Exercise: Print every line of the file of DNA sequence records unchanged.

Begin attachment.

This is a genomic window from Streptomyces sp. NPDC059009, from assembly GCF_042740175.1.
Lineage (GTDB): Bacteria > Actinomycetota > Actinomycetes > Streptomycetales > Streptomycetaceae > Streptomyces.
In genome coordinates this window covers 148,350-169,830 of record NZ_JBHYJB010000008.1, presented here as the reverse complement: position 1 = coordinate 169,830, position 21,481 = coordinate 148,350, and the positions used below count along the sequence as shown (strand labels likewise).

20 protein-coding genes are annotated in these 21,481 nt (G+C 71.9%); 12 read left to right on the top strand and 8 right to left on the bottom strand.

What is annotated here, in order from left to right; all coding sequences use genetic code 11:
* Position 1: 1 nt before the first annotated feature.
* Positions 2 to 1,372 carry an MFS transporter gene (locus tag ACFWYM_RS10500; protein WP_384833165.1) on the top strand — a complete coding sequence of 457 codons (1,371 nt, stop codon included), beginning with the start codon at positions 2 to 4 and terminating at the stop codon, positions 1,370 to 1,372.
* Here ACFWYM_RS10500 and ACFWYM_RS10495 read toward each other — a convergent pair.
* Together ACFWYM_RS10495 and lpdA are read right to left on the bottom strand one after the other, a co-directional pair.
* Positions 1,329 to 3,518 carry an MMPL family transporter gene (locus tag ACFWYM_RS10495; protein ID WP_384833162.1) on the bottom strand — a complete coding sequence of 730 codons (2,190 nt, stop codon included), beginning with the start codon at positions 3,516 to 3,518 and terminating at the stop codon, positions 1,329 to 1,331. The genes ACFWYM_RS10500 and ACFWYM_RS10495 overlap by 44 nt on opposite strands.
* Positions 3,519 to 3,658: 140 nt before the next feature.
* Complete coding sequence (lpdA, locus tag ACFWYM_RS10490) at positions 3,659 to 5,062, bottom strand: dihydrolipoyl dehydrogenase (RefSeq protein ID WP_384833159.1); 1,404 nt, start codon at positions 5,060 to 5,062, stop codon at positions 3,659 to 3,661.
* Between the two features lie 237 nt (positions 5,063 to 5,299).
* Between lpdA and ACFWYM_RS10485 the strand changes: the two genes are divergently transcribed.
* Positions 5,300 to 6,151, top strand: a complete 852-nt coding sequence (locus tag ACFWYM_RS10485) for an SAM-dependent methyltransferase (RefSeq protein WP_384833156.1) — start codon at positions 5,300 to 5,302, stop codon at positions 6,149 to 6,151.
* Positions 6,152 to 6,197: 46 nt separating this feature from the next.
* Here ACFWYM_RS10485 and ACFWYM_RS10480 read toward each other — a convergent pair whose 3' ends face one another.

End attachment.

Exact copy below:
This is a genomic window from Streptomyces sp. NPDC059009, from assembly GCF_042740175.1.
Lineage (GTDB): Bacteria > Actinomycetota > Actinomycetes > Streptomycetales > Streptomycetaceae > Streptomyces.
In genome coordinates this window covers 148,350-169,830 of record NZ_JBHYJB010000008.1, presented here as the reverse complement: position 1 = coordinate 169,830, position 21,481 = coordinate 148,350, and the positions used below count along the sequence as shown (strand labels likewise).

20 protein-coding genes are annotated in these 21,481 nt (G+C 71.9%); 12 read left to right on the top strand and 8 right to left on the bottom strand.

What is annotated here, in order from left to right; all coding sequences use genetic code 11:
* Position 1: 1 nt before the first annotated feature.
* Positions 2 to 1,372 carry an MFS transporter gene (locus tag ACFWYM_RS10500; protein WP_384833165.1) on the top strand — a complete coding sequence of 457 codons (1,371 nt, stop codon included), beginning with the start codon at positions 2 to 4 and terminating at the stop codon, positions 1,370 to 1,372.
* Here ACFWYM_RS10500 and ACFWYM_RS10495 read toward each other — a convergent pair.
* Together ACFWYM_RS10495 and lpdA are read right to left on the bottom strand one after the other, a co-directional pair.
* Positions 1,329 to 3,518 carry an MMPL family transporter gene (locus tag ACFWYM_RS10495; protein ID WP_384833162.1) on the bottom strand — a complete coding sequence of 730 codons (2,190 nt, stop codon included), beginning with the start codon at positions 3,516 to 3,518 and terminating at the stop codon, positions 1,329 to 1,331. The genes ACFWYM_RS10500 and ACFWYM_RS10495 overlap by 44 nt on opposite strands.
* Positions 3,519 to 3,658: 140 nt before the next feature.
* Complete coding sequence (lpdA, locus tag ACFWYM_RS10490) at positions 3,659 to 5,062, bottom strand: dihydrolipoyl dehydrogenase (RefSeq protein ID WP_384833159.1); 1,404 nt, start codon at positions 5,060 to 5,062, stop codon at positions 3,659 to 3,661.
* Between the two features lie 237 nt (positions 5,063 to 5,299).
* Between lpdA and ACFWYM_RS10485 the strand changes: the two genes are divergently transcribed.
* Positions 5,300 to 6,151, top strand: a complete 852-nt coding sequence (locus tag ACFWYM_RS10485) for an SAM-dependent methyltransferase (RefSeq protein WP_384833156.1) — start codon at positions 5,300 to 5,302, stop codon at positions 6,149 to 6,151.
* Positions 6,152 to 6,197: 46 nt separating this feature from the next.
* Here ACFWYM_RS10485 and ACFWYM_RS10480 read toward each other — a convergent pair whose 3' ends face one another.